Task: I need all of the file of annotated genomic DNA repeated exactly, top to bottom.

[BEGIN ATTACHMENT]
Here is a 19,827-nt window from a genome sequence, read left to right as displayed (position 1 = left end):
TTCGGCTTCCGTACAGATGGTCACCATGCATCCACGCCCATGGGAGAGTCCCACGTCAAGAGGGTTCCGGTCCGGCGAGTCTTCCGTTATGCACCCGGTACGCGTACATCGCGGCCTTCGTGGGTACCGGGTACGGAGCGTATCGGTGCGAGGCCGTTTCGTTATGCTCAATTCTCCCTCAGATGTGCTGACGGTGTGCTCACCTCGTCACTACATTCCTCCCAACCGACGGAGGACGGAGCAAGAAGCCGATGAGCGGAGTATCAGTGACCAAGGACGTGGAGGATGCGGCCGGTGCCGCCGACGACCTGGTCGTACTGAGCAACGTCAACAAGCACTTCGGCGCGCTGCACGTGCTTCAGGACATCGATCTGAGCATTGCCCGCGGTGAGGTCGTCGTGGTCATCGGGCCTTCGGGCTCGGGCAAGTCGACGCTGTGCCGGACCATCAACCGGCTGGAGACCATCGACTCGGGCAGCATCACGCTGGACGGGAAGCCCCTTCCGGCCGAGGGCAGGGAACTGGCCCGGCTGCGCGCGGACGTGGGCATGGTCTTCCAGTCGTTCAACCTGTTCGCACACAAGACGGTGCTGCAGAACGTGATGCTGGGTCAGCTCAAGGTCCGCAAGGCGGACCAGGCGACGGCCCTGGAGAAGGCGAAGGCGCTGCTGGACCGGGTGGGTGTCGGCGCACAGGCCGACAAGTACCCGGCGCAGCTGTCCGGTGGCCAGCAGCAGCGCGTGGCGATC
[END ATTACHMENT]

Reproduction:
Here is a 19,827-nt window from a genome sequence, read left to right as displayed (position 1 = left end):
TTCGGCTTCCGTACAGATGGTCACCATGCATCCACGCCCATGGGAGAGTCCCACGTCAAGAGGGTTCCGGTCCGGCGAGTCTTCCGTTATGCACCCGGTACGCGTACATCGCGGCCTTCGTGGGTACCGGGTACGGAGCGTATCGGTGCGAGGCCGTTTCGTTATGCTCAATTCTCCCTCAGATGTGCTGACGGTGTGCTCACCTCGTCACTACATTCCTCCCAACCGACGGAGGACGGAGCAAGAAGCCGATGAGCGGAGTATCAGTGACCAAGGACGTGGAGGATGCGGCCGGTGCCGCCGACGACCTGGTCGTACTGAGCAACGTCAACAAGCACTTCGGCGCGCTGCACGTGCTTCAGGACATCGATCTGAGCATTGCCCGCGGTGAGGTCGTCGTGGTCATCGGGCCTTCGGGCTCGGGCAAGTCGACGCTGTGCCGGACCATCAACCGGCTGGAGACCATCGACTCGGGCAGCATCACGCTGGACGGGAAGCCCCTTCCGGCCGAGGGCAGGGAACTGGCCCGGCTGCGCGCGGACGTGGGCATGGTCTTCCAGTCGTTCAACCTGTTCGCACACAAGACGGTGCTGCAGAACGTGATGCTGGGTCAGCTCAAGGTCCGCAAGGCGGACCAGGCGACGGCCCTGGAGAAGGCGAAGGCGCTGCTGGACCGGGTGGGTGTCGGCGCACAGGCCGACAAGTACCCGGCGCAGCTGTCCGGTGGCCAGCAGCAGCGCGTGGCGATC